Mother's Heartbreak

A Story of Addiction & Loss

Thankfully Broken


As Thanksgiving approaches I’m finding it hard to be thankful.  My grief has returned and has decided to batter my already damaged heart.  My family is broken and can never be returned to what it once was. A son is gone and will never take a seat at my holiday table again. 

I will never hear his voice.  Never see his smile.  Never welcome his wife or children into my home.  I will never see my two sons, now men hug or laugh about childhood memories. 

I tell myself it will be ok.  That I am ok.  My mind tries to by into my thoughts but my heart knows the truth.  I am not ok and never will be again. 

Precious memories flood my brain.  Past Thanksgivings when my house was full of family and friends.  Not an empty seat in the house.  Conversation and laughter filling every room.  Everyone healthy and happy sharing stories of the past year.  Three generations under one roof seated at one table. My precious boys letting everyone know what they wanted from Santa. 

As the years marched on everything remained the same. Year after year the ritual of Thanksgiving remained unchanged.  Boys became teens who became men always coming together to celebrate our blessings. 

Oh how I wish I could turn back time to the simpler days before old age, illness and addiction began to steal pieces of my life.  Days before your death broke my heart. 

You would think after 7 years, the holidays would have lost that relentless grip on my heart.  You would think I would have mastered how to survive the day that society emphasizes with such an ungodly expectation of perfection.  You would think I would have had enough of the I wonder, I should have or could haves to last a lifetime. 

You would think that after 7 years I could control the tears as I shop for the fixings that you will no longer eat. That seeing a pumpkin pie would not be like a knife in my heart. You would think that after all the therapy I’ve had I would have the tools to get through the day with a smile on my heart. 

Grief is funny.  You never know when or how it will hit.  You never know what will trigger the pain that seems to hide for months until the holiday music starts.  How seeing another mother walking with her two sons can bring back joy mixed with pain.  How memories can warm my heart as it continues to break. 

Tomorrow I will remember my blessings.  I will remember those days of innocence.  The holidays when my family was healthy and whole. When we shared the joy that comes with gathering together.  When my two sons stood together in the cold, their breath becoming visible in the frigid air as they fried our Thanksgiving turkey. Smiling at me when I snuck out to snap a picture.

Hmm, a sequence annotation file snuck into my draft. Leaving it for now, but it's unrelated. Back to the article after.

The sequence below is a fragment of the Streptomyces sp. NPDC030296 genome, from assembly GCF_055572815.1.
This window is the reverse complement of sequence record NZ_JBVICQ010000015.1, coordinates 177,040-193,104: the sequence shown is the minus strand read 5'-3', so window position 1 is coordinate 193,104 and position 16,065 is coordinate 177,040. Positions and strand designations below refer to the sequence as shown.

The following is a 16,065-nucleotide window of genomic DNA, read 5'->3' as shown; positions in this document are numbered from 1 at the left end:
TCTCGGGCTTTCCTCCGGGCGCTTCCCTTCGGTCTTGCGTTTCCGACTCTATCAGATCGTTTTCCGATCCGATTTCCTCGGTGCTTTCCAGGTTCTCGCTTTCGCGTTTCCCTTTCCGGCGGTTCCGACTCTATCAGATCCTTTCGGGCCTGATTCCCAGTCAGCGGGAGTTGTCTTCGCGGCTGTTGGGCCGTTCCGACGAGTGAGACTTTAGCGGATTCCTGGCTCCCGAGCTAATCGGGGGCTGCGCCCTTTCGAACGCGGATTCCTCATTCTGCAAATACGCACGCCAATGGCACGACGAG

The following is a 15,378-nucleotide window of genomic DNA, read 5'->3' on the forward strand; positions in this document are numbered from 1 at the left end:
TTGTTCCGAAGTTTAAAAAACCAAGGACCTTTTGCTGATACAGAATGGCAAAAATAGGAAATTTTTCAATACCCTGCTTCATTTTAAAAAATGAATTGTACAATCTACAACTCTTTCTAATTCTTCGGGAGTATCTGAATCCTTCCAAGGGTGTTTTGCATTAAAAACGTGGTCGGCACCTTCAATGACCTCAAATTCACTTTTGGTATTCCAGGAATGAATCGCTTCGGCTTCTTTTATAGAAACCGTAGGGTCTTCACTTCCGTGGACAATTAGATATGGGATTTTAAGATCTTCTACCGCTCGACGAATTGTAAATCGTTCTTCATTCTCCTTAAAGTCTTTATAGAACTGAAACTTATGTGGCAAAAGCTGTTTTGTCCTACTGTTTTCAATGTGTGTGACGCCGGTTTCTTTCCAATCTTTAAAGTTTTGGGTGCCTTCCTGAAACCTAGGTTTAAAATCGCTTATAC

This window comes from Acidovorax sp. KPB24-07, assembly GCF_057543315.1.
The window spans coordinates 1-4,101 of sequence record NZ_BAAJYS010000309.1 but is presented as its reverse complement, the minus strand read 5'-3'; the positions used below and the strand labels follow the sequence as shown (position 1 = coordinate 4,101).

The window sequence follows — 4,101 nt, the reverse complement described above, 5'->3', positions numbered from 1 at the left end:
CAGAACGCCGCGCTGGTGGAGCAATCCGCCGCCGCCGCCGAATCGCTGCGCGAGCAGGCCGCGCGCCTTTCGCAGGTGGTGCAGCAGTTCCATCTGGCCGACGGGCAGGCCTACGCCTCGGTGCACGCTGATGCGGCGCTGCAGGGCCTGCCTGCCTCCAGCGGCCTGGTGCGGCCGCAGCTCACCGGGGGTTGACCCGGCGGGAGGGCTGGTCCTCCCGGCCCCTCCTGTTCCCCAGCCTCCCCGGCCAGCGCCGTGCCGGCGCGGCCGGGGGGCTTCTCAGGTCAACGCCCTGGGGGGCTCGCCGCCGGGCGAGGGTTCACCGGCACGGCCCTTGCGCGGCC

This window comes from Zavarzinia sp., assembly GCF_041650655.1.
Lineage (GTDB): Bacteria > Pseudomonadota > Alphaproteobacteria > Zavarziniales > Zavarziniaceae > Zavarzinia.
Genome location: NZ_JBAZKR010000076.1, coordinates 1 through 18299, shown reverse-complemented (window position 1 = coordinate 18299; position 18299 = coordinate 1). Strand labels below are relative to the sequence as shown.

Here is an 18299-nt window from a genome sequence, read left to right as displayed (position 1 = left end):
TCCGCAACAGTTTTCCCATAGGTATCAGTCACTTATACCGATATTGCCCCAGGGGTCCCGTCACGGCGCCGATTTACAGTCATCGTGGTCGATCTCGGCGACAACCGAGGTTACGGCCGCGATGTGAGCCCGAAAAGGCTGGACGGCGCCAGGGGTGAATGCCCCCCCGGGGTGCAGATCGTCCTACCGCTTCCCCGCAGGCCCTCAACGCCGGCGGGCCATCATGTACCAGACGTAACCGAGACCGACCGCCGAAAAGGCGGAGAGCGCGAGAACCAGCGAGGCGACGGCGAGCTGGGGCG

I will be grateful that I had you in my life for 37 years. I will be grateful for all those memories of all the years we shared.  

I am and always will be broken but I am also thankful that I was blessed to have those memories that will carry me through the rest of my life ♥️🙏🏻

Pieces of You, Pieces of Me

Matt,   It’s been 82 months since your death and I foolishly thought I was ready to donate your winter clothing to the homeless addicts living in Kensington.   I have become part of a group of mom’s who take trips to the streets providing food and clothing to those who continue to be forgotten by society.   I must say it’s a part of how I survive your death, by giving back to those suffering from the disease that took your life.

I usually avoid your closet, but that day I felt  it was something I was ready to do.   Opening the door was walking back in time.   Sweaters were on hangers as if you were expected to walk through the door, grab one and ask, Hey Mom do I look ok.  

I stood in the doorway waiting for my breath to settle.  It was shocking how my body responded to seeing your clothing.  Slowly I started to take one down.   Memories of you wearing this sweater flooded my brain.   I held it close, burying my face into the softness hoping to breathe in your scent.   I could hear you voice telling me it’s ok Mom, it’s ok.

As I continued to place those sweaters in a box, I was fighting myself as if this was what I really wanted to do.   These sweaters were pieces of what I have left of you.   My mind was battling should they stay or should they go.  I held each one close and saw you wearing them looking so handsome with your beautiful smile letting me know you approved.   I started talking to you asking if this was what you wanted.   

I remember how you were always so giving.   Memories of you giving your shirt to a homeless man prompted me to keep going.   I held each sweater, running my hand over the material before placing them into the box.  I managed to donate several sweaters, a jacket and a pair of pants.  

Driving to the donation event, my tears were flowing wondering if I was strong enough to hand over the box to those who would take your sweaters to the streets handing them out to people who have nothing.   Pulling into the parking lot I was greeting by smiling faces.   Women thanking me for helping take care of other mothers children.   

As I handed over the boxes I had a feeling of profound sadness mixed with joy.   Knowing I was giving away pieces of what I had left of you re -broke my heart.   Knowing that your sweaters would provide comfort to someone with nothing gave me a bit of joy.

Once again I’ve learned that grief knows no time line.   It lives in pieces of clothing that will never be worn by you again.   It lives in memories that surface unexpectedly.   It lives knowing that even doing the right thing can be the most painful thing in the world.  











Broken And Blessed

Matt,   The summer has ended and Fall has begun.   Everyday the geese fly over the house honking as if to say we are here, we are home.   I stop and listen thinking of you.   How we both would stop whatever we were doing and just be still listening to their beautiful song.

Fall also reminds me of my brokenness.   My gardens need tending so badly.   Before my cancer I would be weeding and planting colorful Mums.   Digging in the dirt was always a form of therapy for me.  I look at the gardens and feel such a loss.   I can’t do the physical work to transform the summer gardens into an array of colorful fall beauty.

There are so many things I can no longer physically do.   Cleaning out closets.   Putting away summer clothing and going through my comfortable fall sweaters.  The little things I took so for granted before the back surgery.   Sadly, I now understand the difficulties you lived after your back surgery.   

I’ve learned the saying is true.  Until you walk in someone else’s shoes you can never comprehend their pain.   I remember watching you walk.  It broke my heart to see your young body ravaged by pain.   I remember thinking I would take your pain if only I could.   I wonder if you know that I now know your pain.   Do you see my body no longer capable of doing those physical things that used to bring me such joy.  Do you know I have become you.